I joined TechCongress so that I could once again serve my country. Almost two decades ago, I watched the Twin Towers fall. Despite being a high school student at the time, there was no question as to whether or not I would serve after graduation.
As a Green Beret in Special Forces, I deployed to Iraq, Afghanistan, and the Pacific theater of operations. I worked with a variety of tactical communications equipment and “James Bond” style gadgets. But more importantly, I saw how strategic plans or the acquisition of new technologies briefed well at the command level, but could have markedly different results in the trenches.
Mission failure or the procuring of unique—but unhelpful—equipment was never the fault of a single individual. Instead, mistakes were made because of rigid organizational culture or the favoring of ideas that possessed more charisma than substance.
Today, our nation is shifting focus from counterterrorism and oscillating back towards near peer competition. During this grey period, it’s critical our policymakers embrace cultures of adaptability and innovation so that the proper groundwork is laid to deter our adversaries.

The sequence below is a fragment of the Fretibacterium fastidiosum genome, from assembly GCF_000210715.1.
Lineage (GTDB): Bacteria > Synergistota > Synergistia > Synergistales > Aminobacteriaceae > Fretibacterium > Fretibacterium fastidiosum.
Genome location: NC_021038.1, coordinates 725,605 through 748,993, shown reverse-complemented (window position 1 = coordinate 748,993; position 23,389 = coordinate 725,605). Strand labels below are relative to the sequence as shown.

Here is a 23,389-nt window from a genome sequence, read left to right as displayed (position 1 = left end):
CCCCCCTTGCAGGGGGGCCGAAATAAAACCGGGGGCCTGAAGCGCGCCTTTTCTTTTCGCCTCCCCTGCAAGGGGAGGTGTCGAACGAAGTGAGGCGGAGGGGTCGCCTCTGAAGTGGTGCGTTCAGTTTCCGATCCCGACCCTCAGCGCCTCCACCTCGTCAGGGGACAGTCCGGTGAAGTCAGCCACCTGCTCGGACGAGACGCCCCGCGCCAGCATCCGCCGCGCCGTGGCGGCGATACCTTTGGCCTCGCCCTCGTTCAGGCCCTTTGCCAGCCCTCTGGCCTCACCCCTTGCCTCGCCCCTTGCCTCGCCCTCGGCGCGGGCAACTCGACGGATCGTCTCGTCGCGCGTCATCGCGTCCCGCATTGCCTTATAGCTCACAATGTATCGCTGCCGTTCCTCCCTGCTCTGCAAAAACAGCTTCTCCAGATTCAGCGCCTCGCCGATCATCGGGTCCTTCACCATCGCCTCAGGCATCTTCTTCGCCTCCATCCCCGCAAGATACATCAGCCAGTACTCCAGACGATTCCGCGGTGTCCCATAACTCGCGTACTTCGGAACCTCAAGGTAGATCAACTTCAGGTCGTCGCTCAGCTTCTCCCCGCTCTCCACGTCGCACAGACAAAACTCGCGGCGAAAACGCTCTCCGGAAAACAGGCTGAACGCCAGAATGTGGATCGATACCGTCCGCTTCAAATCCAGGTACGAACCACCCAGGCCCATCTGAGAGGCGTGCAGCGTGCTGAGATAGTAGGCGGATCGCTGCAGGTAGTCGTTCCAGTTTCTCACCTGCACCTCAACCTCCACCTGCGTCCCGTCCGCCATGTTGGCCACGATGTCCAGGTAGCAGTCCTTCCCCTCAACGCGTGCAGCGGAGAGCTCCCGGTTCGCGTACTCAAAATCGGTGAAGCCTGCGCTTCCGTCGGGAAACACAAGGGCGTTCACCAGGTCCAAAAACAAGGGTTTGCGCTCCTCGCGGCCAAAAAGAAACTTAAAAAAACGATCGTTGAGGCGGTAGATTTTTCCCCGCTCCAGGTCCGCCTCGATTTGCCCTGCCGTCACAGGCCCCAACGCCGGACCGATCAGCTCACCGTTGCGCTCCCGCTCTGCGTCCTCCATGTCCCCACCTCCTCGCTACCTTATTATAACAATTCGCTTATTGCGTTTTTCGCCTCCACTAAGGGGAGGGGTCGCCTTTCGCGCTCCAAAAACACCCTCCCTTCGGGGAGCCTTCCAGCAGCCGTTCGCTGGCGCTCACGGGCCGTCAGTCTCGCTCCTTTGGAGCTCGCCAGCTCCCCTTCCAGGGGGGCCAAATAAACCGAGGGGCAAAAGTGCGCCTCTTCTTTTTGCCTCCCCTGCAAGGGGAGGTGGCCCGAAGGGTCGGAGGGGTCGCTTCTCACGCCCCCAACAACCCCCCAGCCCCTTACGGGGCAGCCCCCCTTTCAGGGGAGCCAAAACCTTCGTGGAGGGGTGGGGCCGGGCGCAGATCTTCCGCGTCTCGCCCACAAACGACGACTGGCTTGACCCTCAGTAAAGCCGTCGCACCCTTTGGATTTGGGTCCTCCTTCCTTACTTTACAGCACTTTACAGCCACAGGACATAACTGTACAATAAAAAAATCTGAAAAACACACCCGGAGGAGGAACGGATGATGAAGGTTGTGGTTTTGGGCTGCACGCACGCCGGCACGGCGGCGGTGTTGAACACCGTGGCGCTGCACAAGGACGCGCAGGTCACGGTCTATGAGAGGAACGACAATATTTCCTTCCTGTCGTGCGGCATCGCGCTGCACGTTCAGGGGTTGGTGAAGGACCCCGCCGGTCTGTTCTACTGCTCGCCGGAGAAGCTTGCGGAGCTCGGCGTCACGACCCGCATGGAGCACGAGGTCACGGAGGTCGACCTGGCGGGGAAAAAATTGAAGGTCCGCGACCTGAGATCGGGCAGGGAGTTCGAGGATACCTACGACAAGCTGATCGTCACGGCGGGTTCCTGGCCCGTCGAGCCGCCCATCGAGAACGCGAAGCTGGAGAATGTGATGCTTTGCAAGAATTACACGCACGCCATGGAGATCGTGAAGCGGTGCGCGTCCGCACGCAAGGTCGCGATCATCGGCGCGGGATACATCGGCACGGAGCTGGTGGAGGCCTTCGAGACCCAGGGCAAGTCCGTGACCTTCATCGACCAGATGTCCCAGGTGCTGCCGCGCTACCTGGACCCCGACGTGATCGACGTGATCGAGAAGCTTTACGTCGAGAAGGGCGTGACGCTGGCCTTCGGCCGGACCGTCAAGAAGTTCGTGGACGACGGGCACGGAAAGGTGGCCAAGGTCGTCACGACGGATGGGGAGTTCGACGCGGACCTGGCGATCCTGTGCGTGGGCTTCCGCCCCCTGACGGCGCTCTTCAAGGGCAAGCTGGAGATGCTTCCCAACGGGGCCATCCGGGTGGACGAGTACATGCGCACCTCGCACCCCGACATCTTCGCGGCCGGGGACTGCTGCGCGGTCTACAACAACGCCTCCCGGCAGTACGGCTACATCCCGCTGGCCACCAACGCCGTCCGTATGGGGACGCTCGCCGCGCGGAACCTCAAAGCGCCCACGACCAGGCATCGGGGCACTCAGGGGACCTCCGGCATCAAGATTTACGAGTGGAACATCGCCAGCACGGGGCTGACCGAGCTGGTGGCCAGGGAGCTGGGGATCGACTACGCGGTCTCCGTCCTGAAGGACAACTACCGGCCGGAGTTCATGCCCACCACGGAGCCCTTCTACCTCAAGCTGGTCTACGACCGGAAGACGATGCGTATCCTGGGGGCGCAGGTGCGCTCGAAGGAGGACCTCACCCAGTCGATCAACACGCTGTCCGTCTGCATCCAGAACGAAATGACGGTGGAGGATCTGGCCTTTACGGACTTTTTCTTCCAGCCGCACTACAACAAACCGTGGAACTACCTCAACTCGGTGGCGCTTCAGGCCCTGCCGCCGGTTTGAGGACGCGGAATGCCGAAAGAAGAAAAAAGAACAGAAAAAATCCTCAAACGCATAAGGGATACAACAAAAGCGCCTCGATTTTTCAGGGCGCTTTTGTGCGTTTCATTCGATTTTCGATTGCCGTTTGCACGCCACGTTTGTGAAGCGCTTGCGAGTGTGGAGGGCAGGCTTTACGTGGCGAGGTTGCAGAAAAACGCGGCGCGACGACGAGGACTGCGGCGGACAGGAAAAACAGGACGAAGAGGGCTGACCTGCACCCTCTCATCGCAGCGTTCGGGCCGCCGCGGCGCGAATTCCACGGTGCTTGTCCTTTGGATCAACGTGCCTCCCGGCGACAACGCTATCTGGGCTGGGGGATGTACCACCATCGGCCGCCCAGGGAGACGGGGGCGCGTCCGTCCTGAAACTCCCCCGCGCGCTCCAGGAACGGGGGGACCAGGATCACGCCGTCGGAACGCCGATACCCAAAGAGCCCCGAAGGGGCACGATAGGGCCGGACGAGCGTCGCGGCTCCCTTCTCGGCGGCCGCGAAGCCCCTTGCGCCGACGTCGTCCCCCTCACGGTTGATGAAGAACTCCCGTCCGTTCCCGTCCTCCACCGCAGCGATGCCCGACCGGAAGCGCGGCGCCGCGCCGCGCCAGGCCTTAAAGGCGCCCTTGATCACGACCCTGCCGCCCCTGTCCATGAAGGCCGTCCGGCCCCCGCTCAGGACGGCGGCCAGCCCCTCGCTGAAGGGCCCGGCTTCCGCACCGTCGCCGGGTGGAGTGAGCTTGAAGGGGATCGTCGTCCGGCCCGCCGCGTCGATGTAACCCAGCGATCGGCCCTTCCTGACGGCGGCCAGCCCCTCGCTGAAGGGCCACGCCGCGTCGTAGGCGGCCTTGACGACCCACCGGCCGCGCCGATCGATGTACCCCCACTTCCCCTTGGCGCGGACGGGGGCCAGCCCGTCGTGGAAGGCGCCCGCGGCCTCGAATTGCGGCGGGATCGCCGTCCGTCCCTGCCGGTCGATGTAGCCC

Protecting US physical and digital sovereignty will require significant cooperation between the military, elected officials, and the private sector. This demands members of Congress be well informed so that they understand the gravity of cyber attacks and security vulnerabilities, can create buy-in among hesitant tech companies, while also being able to ask the correct technical questions should these companies need to be held accountable when their platforms are used to undermine US citizens.
I am privileged to once again serve my country and in a position so close to those that influence policy. Although it’s impossible to remove all tragedy from armed conflict, I hope that we can minimize the future burden shouldered by our service men and women by making the correct decisions today. Because of all that is sacrificed to defend the American way of life, theirs can be the greatest.